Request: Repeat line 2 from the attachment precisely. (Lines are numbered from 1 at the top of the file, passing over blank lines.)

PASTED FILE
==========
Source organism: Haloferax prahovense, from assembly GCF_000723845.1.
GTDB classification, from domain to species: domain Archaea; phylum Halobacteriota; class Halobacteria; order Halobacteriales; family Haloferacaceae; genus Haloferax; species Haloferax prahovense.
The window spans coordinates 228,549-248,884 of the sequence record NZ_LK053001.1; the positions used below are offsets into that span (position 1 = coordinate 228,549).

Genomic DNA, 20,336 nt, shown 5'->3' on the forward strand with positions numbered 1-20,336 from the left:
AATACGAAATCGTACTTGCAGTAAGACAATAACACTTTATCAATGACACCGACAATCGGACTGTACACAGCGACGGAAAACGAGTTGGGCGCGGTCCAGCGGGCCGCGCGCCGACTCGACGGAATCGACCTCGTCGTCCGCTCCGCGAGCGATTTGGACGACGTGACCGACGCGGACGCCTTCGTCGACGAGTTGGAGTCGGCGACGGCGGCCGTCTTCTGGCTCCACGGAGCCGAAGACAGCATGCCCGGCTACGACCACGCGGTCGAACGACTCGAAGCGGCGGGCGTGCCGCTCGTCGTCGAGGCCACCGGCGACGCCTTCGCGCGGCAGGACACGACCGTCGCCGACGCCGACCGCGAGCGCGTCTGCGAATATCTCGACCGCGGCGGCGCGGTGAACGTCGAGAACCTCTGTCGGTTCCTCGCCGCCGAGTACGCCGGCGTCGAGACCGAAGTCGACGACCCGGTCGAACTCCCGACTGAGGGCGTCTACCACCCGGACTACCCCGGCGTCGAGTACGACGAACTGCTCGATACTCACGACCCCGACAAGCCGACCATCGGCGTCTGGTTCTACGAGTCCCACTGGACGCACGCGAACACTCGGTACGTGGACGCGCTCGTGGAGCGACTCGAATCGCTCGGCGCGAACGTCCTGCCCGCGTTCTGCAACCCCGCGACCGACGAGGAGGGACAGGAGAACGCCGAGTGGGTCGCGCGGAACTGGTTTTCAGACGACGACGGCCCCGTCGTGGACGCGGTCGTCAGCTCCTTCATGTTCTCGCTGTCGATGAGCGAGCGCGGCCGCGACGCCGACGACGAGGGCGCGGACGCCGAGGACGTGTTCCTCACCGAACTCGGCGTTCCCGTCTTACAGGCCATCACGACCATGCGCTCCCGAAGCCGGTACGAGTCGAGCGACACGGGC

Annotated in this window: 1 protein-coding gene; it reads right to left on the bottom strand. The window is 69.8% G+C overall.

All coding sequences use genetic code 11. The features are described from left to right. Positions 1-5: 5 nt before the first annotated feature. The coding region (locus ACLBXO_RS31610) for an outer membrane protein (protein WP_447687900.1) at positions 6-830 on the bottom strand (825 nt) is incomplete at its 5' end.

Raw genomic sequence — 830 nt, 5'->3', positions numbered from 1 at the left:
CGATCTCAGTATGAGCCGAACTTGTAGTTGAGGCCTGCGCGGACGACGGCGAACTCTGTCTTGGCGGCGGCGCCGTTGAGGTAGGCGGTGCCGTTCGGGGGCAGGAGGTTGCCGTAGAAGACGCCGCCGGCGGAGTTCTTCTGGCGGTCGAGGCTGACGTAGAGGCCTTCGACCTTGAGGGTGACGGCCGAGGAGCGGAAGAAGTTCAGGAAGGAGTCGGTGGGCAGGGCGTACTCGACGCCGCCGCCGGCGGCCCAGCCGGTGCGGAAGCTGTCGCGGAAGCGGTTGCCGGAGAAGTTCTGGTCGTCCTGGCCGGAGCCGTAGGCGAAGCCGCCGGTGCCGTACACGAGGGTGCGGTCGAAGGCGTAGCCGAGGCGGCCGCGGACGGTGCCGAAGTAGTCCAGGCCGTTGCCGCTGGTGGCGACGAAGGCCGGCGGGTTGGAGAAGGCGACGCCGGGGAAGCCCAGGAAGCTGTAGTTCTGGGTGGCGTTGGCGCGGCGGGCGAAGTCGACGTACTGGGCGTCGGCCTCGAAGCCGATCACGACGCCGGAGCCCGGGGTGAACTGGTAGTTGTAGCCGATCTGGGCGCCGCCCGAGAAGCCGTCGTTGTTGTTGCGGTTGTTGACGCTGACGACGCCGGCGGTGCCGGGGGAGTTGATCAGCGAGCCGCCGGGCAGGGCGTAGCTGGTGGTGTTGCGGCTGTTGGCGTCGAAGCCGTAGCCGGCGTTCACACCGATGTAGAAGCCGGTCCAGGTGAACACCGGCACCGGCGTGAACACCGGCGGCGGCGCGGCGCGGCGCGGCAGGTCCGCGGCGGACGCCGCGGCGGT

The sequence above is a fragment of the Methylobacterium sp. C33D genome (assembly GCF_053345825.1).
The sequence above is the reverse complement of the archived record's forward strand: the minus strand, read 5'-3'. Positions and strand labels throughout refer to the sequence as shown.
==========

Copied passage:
GTDB classification, from domain to species: domain Archaea; phylum Halobacteriota; class Halobacteria; order Halobacteriales; family Haloferacaceae; genus Haloferax; species Haloferax prahovense.